Last month, Village Green Development presented its plans for a new downtown residential high rise to the Minneapolis Neighborhood Association. Nothing terribly novel about that, except the proposed 18-story apartment complex would include 22 percent micro apartments. The development community was abuzz at the prospect of teeny living units at S. 10th Street and Marquette.
“Shrinking a traditional studio apartment to 250 to 350 square feet requires creative design,” adds David Graham, architect and principal with Elness Swenson Graham Architects, Inc. (ESG), Minneapolis. Several years ago, ESG worked on a residential project that included micro apartments and took the proposal to the Minneapolis Planning Commission to garner support for micro-units.
“With 550-square-foot alcoves renting for $1200 [in the Twin Cities], I think the time for micro units in Minneapolis is ripe,” says Robert Loken, an architect with ESG. Adds Graham: “The fundamental reason for micro units is obviously to allow affordable housing primarily for singles — or for couples in an urban setting where they rent a small unit and live big with all the conveniences.”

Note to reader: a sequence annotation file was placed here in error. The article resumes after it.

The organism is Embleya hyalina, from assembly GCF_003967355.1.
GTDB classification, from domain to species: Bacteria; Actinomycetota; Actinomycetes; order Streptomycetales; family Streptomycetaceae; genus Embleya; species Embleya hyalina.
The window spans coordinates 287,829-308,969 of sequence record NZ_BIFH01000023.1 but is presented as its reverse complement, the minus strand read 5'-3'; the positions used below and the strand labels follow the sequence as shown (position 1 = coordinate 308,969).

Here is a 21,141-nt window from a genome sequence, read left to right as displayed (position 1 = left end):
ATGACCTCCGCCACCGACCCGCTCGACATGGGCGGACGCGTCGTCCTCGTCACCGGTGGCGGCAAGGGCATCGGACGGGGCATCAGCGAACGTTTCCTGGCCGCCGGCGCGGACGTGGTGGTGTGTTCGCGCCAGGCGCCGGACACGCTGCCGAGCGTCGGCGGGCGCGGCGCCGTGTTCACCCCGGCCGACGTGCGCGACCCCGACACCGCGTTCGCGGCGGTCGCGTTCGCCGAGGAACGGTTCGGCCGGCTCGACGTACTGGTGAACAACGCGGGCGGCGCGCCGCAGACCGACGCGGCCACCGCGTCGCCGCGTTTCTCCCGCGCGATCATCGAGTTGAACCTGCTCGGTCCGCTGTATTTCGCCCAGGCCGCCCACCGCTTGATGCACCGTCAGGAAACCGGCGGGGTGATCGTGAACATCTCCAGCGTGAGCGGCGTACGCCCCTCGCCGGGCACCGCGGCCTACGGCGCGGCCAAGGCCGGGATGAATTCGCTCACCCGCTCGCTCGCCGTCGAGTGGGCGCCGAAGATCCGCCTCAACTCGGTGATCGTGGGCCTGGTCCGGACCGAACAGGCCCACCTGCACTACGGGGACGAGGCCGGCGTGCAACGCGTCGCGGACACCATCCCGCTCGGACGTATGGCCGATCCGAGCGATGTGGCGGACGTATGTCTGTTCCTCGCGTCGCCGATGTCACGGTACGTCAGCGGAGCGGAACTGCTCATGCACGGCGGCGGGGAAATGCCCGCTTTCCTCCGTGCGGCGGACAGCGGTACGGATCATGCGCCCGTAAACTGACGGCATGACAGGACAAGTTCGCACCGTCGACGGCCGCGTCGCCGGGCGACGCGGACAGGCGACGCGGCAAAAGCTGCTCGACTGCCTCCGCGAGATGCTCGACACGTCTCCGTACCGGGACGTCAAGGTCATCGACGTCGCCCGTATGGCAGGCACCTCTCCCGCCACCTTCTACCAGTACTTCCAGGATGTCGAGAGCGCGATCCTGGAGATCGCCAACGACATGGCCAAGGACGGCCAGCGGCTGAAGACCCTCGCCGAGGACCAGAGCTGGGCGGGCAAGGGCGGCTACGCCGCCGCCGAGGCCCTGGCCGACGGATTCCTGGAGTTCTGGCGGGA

“The main driver of smaller apartments is that household size continues to shrink throughout the U.S., including in the Twin Cities,” Loken argues. City of Minneapolis statistics show that people live alone in 43 percent of households.
“People are staying single longer than in the past,” Loken continues. “If they do eventually marry, they’re waiting longer to have children and are having fewer children. When new apartment projects open, the first units to lease up are the studios.”
Gulstrand can attest to the speed at which studios are snapped up. When 7West opened, “studios were the first to go. People are always calling our properties in Uptown and the North Loop, looking for studios, and we don’t have any.”
[Link to Article at MinnPost]